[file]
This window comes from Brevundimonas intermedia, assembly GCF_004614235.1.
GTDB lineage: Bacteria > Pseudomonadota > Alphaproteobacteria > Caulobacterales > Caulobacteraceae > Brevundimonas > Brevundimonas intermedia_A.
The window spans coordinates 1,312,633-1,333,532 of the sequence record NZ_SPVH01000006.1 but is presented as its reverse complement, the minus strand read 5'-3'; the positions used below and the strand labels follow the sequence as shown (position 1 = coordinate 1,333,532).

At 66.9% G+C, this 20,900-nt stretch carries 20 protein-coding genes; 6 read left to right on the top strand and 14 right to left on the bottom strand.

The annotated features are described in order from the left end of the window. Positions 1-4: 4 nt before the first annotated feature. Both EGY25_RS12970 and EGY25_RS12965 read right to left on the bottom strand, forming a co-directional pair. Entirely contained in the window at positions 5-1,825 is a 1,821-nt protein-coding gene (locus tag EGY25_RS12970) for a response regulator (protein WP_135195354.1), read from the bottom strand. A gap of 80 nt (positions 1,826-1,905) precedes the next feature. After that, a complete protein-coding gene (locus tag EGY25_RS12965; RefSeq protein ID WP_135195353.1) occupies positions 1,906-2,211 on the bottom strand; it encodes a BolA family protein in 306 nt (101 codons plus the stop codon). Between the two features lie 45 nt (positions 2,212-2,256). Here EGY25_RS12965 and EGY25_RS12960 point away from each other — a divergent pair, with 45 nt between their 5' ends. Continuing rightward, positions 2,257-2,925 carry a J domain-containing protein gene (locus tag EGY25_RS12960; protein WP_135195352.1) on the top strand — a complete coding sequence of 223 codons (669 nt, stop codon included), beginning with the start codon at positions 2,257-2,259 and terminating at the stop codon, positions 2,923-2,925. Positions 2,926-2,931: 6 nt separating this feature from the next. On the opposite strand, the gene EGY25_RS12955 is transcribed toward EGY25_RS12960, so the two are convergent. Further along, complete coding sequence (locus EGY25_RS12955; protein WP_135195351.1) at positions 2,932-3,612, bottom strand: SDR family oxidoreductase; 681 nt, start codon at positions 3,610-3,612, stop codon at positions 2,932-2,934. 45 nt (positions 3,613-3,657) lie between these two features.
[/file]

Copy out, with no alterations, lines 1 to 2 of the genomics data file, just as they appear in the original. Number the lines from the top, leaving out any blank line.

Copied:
This window comes from Brevundimonas intermedia, assembly GCF_004614235.1.
GTDB lineage: Bacteria > Pseudomonadota > Alphaproteobacteria > Caulobacterales > Caulobacteraceae > Brevundimonas > Brevundimonas intermedia_A.